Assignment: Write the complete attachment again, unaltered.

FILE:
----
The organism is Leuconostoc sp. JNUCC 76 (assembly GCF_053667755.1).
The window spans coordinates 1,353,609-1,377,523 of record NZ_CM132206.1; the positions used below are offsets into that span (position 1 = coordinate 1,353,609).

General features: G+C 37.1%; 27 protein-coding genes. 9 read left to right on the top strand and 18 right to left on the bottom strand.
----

The organism is Leuconostoc sp. JNUCC 76 (assembly GCF_053667755.1).
The window spans coordinates 1,353,609-1,377,523 of record NZ_CM132206.1; the positions used below are offsets into that span (position 1 = coordinate 1,353,609).

General features: G+C 37.1%; 27 protein-coding genes. 9 read left to right on the top strand and 18 right to left on the bottom strand.